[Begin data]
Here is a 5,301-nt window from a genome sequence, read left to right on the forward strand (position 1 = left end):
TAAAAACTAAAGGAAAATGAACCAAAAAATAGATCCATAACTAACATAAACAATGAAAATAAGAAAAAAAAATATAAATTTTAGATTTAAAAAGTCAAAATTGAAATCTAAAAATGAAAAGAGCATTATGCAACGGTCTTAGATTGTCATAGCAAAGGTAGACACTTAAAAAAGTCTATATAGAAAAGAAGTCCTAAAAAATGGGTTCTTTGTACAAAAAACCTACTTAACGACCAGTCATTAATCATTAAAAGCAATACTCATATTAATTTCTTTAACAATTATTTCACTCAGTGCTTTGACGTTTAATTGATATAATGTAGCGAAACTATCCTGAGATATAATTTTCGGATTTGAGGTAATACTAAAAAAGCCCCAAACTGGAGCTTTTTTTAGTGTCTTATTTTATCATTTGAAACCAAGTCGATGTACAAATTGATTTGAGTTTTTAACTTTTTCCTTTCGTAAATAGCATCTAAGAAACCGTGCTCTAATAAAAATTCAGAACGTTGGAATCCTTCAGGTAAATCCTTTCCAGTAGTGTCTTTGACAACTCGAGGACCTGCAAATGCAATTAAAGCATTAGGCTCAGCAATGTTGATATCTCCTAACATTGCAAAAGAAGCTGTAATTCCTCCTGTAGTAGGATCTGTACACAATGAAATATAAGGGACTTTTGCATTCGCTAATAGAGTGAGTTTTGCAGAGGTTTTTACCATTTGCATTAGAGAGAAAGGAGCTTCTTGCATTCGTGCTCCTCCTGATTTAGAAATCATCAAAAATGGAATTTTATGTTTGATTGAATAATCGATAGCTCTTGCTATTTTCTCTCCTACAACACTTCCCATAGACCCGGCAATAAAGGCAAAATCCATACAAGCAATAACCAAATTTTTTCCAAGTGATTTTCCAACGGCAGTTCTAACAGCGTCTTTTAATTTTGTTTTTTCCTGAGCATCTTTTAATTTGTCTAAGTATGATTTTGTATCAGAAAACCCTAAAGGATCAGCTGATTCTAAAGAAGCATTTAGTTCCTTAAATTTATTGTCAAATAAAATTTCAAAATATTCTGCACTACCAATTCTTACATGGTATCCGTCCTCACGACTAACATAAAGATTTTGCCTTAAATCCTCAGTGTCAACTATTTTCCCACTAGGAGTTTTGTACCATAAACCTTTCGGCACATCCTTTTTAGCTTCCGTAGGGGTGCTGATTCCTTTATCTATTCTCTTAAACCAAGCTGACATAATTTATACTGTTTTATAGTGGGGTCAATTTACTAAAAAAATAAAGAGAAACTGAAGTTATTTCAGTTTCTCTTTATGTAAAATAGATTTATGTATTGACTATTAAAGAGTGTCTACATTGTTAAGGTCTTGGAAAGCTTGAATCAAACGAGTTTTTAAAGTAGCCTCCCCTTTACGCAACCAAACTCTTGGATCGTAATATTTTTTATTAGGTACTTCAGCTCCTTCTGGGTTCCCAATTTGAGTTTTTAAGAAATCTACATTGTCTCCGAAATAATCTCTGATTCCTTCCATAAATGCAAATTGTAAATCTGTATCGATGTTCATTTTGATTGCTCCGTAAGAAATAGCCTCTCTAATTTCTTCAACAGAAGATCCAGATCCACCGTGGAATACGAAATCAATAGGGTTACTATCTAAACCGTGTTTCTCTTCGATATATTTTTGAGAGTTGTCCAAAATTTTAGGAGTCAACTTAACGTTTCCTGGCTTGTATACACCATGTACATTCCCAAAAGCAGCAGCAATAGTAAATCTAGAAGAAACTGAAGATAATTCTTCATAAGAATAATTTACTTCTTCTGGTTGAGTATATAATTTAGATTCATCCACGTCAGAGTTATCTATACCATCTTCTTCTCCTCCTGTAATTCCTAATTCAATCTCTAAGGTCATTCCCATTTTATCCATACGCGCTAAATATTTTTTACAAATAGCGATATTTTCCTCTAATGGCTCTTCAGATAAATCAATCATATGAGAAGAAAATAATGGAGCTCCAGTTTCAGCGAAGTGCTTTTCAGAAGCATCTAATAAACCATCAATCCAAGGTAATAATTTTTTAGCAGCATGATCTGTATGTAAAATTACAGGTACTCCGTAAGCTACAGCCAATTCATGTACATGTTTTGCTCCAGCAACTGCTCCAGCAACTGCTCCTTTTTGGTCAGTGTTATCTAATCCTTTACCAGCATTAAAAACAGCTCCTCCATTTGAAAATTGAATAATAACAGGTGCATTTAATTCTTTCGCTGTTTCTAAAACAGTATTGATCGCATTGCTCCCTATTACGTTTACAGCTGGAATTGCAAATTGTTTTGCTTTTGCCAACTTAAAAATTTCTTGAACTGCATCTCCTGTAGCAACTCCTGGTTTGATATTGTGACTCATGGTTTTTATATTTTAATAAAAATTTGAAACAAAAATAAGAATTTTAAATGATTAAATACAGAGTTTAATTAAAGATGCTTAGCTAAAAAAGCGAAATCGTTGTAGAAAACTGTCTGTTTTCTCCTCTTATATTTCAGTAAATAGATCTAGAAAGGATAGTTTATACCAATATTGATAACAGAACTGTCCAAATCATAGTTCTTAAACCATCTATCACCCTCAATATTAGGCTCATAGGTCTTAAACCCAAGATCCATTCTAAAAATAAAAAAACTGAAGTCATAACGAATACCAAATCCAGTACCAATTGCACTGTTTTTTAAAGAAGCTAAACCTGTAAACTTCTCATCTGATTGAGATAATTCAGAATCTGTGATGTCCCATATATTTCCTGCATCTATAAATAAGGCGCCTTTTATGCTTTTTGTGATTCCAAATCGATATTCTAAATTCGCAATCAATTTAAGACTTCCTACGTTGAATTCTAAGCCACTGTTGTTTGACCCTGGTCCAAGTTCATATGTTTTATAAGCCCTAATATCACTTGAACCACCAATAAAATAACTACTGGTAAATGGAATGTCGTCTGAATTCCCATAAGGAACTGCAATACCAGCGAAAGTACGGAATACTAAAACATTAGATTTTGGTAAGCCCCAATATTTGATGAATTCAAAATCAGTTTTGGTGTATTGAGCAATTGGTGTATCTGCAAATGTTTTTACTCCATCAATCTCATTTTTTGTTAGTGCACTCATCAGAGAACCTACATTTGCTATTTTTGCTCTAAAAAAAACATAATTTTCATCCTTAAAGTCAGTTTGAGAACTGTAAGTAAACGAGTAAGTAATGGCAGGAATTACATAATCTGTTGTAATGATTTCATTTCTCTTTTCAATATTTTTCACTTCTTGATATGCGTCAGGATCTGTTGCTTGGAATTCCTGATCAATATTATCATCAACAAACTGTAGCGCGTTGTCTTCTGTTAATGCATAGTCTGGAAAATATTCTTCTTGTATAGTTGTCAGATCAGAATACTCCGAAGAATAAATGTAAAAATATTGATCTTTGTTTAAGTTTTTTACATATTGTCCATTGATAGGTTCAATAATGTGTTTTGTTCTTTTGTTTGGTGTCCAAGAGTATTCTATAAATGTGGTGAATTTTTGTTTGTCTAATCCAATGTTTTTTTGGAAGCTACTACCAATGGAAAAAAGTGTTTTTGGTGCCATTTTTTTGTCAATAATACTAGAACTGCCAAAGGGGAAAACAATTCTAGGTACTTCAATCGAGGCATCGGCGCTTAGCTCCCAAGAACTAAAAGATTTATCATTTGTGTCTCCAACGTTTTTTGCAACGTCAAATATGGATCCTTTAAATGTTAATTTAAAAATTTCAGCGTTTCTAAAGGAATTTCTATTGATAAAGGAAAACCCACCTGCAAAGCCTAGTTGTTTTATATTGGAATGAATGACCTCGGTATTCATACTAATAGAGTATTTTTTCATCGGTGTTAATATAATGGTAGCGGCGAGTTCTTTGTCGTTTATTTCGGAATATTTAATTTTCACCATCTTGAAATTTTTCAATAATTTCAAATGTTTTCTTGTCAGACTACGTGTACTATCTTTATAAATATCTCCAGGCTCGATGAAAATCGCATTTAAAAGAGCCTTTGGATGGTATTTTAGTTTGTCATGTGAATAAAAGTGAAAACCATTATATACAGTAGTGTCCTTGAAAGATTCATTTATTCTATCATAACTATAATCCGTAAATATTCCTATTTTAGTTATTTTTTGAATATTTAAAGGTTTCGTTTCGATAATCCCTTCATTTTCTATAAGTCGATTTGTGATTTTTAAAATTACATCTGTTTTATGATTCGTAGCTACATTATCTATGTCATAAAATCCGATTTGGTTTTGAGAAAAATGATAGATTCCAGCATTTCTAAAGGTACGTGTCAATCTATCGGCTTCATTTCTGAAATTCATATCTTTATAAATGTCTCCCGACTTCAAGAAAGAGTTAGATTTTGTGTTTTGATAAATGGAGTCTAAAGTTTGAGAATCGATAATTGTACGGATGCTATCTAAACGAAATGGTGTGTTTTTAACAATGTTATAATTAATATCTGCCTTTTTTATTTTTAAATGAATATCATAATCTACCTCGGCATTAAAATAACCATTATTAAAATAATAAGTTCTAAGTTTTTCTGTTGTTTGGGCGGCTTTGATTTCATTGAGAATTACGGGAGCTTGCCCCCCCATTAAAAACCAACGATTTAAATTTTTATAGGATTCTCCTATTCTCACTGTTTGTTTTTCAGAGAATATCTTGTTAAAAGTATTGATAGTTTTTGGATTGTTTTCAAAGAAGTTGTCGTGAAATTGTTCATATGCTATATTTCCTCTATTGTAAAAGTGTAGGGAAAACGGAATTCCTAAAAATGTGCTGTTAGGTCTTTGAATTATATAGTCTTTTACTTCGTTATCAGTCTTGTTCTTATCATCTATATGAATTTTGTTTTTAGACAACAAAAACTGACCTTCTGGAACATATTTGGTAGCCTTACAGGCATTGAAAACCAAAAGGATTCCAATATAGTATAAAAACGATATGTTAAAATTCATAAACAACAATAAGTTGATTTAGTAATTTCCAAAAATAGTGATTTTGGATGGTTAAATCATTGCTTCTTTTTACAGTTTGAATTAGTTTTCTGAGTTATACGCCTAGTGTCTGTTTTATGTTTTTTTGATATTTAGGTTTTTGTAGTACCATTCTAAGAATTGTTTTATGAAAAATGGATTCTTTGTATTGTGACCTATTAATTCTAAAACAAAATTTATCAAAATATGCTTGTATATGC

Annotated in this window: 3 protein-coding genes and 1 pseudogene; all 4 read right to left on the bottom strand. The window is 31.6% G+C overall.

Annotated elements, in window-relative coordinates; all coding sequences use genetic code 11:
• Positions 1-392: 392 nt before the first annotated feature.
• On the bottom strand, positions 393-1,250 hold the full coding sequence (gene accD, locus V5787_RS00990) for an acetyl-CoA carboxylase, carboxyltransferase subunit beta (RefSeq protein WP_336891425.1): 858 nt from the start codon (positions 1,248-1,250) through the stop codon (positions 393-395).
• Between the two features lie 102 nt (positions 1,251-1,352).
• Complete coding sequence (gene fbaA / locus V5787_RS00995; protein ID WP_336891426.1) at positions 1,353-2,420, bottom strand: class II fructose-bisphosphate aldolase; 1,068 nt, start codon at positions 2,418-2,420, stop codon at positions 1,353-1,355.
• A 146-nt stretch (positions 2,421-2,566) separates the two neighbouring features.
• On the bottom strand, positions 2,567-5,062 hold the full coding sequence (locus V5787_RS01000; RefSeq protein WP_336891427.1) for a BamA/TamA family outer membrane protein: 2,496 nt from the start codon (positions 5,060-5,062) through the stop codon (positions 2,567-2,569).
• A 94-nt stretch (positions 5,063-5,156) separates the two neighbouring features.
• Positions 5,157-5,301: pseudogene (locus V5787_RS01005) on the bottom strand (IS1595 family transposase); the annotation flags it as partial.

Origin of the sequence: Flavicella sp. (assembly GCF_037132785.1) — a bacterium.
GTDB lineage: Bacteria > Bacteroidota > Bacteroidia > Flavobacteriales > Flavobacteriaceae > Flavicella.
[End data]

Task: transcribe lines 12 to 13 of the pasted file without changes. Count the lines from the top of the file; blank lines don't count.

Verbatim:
• Positions 5,157-5,301: pseudogene (locus V5787_RS01005) on the bottom strand (IS1595 family transposase); the annotation flags it as partial.

Origin of the sequence: Flavicella sp. (assembly GCF_037132785.1) — a bacterium.